A rise in unemployment fraud is complicating an already-fraught tax season for many taxpayers.
Since the start of the pandemic, states have experienced a “surge” in fraudulent unemployment claims using information gained from data breaches in years prior, according to the U.S. Department of Labor.
Because unemployment insurance is considered taxable income, more victims are only now beginning to discover their own information was used to fraudulently claim benefits, as they receive tax forms and file their own returns.
“It’s just absolutely skyrocketed,” says Eva Velasquez, CEO of the Identity Theft Resource Center (ITRC), a national nonprofit which supports victims of identity fraud.
Here’s how you can find out if your information has been compromised, and what you can do if it has:
How to Spot Potential Unemployment Fraud
Over the past year, a few common situations alerted many victims that their information was used for false unemployment claims:
- Inability to file a legitimate claim because the system reported they were already receiving payment
- Unexpected payments or mailed notices from state unemployment offices
- An employer was contacted for more information by state unemployment offices
But the start of tax season has shed new light on the scope of these fraudulent claims. Now, some taxpayers are receiving Form 1099-G (the tax form used to report unemployment compensation) for unemployment benefits they never received or claimed.
“Box 1 on this form may show unemployment benefits you did not receive or an amount that exceeds your records for the unemployment benefits you did receive,” the Department of Labor website states. “The form itself may be from a state in which you do not live or did not file for benefits.”
Expect More Fraud to Come
Some victims may not even be aware of fraud until the IRS notices a discrepancy in their filed tax returns. In some cases, identity thieves may circumvent any connection to your real contact information and receive the forms themselves.
Some people will file their taxes and think everything is fine, Velasquez says. “And then as 1099-Gs are filtering to the IRS [from state labor departments], the IRS receives their tax return, reviews it and says ‘You have unreported income, and you need to pay taxes on this.’ And that’s how some people are going to find out in the future.”
What to Do if You’re a Victim of Unemployment Fraud
- Report the fraud. As soon as you discover your information is being used to fraudulently claim benefits, report it to the state in which the claim was filed. The Department of Labor website has a directory with contact information for reporting fraud in each state. You should also request a corrected 1099-G; this corrected form should also update your record with the IRS.
- Only include payment you received on your tax return. When you file your tax return, only include information regarding benefits you were paid. You do not need to wait for the corrected 1099-G to file.
- If you already filed, don’t file an amended return. The IRS says it will issue additional guidance for fraud victims, but advises against filing an amended return in the meantime.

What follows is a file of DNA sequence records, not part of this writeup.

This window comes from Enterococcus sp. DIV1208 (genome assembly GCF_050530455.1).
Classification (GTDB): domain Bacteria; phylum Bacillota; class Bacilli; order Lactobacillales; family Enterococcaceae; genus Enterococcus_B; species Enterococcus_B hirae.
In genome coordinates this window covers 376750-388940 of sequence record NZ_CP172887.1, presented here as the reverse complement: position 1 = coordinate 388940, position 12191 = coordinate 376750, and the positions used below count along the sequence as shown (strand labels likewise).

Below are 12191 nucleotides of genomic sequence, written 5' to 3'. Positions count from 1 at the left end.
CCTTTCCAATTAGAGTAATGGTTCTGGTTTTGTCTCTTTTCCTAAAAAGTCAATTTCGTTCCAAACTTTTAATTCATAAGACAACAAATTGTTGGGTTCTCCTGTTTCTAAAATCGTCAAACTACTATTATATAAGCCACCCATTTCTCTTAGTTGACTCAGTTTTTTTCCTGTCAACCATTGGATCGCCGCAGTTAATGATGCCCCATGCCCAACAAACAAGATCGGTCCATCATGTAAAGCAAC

How to Protect Yourself from Unemployment Fraud
- Freeze your credit. Freezing your credit prevents anyone — including you — from opening a new loan or line of credit until you request a thaw. A credit freeze is a free service, but you’ll need to contact each of the three credit bureaus (Experian, Equifax, and TransUnion) individually to make the request.
- Monitor your credit report. Check your credit regularly for any suspicious activity or accounts you don’t recognize. You can access free weekly credit reports from each of the three credit bureaus via AnnualCreditReport.com through April 2022.
- Opt into the IRS Identity Protection PIN program. An IP PIN is a six-digit number the IRS uses to verify your identity and prevent identity thieves from filing fraudulent tax returns in your name.
How the Pandemic Accelerated Unemployment Fraud
While unemployment fraud has skyrocketed in just a few months, the conditions that make it such a lucrative scheme have been in the works for a while.
When the pandemic began, it set off a “perfect storm” of circumstances that resulted in the surge, Velasquez says.
Identity thieves use personal information gained through past data breaches to file false unemployment claims, the Department of Labor reports. And over the past decade, the volume and spread of data breaches has grown, exposing millions of Americans’ personal information to potential theft.
Between March and October 2020, state Departments of Labor paid out more than $5.4 billion in potentially fraudulent unemployment benefits, according to a February report by the Office of the Inspector General. But the OIG expects that number is actually much higher.
Velasquez says unemployment fraud in particular wasn’t as popular before because it wasn’t particularly lucrative. But when you combine more money flowing into the system through federal extended benefits with the antiquated systems many state unemployment offices operate on and a rush to try to get as many legitimate claims filed as possible, unemployment fraud becomes much more appealing for identity thieves.
But even for victims, the risk doesn’t end with fraudulent unemployment claims. Once identity thieves have your personal information, you’re more at risk of multiple types of identity fraud.
“If they are able to apply for government benefits in your name, they have all of the data that they need to apply for a loan or a mortgage or a credit card in your name,” Velasquez says.